In an SEO driven business culture, staying within a “passing” range of Google’s algorithm results is practically a requirement. If your company fears failing Google’s standards, they provide several useful tools to help ease your mind. One valuable tool allows you to remove the mystery of “is it mobile-friendly or isn’t it” by using Google’s Mobile Friendly Test Tool. This will provide you with a breakdown of your site’s strengths and weaknesses, as well as suggested actions you can take to bring your site closer to a passing score. This is a great step to take on your current site, as well as throughout the process of improving your site’s mobile friendliness.

Failing Google’s Mobile-Friendliness Guidelines

Google uses very firm language in stating that it will “punish” websites that fail to earn mobile friendly status. You can be certain that Google’s bold stance indicates that mobile friendliness is a component of website design and ranking results that will have long term importance to search optimization and user experience.

While you will be punished with lower rankings in search results, having a site that’s not mobile friendly does not doom you to the eternal depths of buried rankings. Once you have made adjustments to the design of your web pages, you can re-submit your site for Google to re-index it, and restore your higher ranking placement.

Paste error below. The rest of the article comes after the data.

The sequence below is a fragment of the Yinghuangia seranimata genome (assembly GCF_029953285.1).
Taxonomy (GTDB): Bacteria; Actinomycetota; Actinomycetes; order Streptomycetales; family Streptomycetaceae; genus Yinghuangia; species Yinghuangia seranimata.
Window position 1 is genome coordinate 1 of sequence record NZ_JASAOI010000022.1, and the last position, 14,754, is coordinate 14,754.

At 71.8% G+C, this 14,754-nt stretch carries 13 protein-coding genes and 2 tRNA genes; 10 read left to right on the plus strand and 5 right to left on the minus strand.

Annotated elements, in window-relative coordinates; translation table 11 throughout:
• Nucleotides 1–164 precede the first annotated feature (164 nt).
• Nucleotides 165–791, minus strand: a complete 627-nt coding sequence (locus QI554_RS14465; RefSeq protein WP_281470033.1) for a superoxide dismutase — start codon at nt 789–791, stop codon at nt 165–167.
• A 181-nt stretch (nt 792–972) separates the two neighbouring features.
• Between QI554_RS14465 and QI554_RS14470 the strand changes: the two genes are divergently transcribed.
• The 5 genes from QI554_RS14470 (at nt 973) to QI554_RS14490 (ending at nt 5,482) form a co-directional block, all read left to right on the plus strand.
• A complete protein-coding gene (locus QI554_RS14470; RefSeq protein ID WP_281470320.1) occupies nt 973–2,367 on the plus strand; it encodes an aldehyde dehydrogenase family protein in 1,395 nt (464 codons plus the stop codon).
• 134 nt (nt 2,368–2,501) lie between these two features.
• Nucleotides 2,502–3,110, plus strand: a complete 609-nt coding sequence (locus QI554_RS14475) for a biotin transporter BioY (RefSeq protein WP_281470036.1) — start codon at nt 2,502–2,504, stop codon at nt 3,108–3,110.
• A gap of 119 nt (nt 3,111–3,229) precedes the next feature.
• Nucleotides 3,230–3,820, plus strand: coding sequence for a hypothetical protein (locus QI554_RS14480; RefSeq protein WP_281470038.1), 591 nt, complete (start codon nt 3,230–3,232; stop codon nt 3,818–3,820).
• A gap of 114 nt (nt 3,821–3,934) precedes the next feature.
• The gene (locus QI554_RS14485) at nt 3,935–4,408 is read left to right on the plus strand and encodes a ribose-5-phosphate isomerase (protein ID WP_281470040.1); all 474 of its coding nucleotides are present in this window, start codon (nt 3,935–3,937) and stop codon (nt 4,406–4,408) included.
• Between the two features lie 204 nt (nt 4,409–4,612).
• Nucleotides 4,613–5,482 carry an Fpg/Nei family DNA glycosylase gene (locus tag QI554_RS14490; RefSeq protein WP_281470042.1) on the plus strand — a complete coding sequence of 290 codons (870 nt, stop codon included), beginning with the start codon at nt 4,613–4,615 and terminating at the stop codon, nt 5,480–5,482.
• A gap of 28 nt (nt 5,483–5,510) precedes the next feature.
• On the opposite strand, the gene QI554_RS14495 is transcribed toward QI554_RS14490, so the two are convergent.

Also it is worth mentioning that lower rankings most likely will only effective your site’s ranking when the search is performed on a mobile device. Desktop users often care little whether a site is mobile-friendly and therefore, desktop results will not be affected by the change just yet. It is rumored that an entirely separate search algorithm is being developed for mobile search results. This will continue to allow Google to provide better search results to mobile users and improve their search experience. Of course, if your site is not mobile-friendly that’s not good news, but Google is in business to keep its search users happy first and foremost.

A Deeper Issue to Consider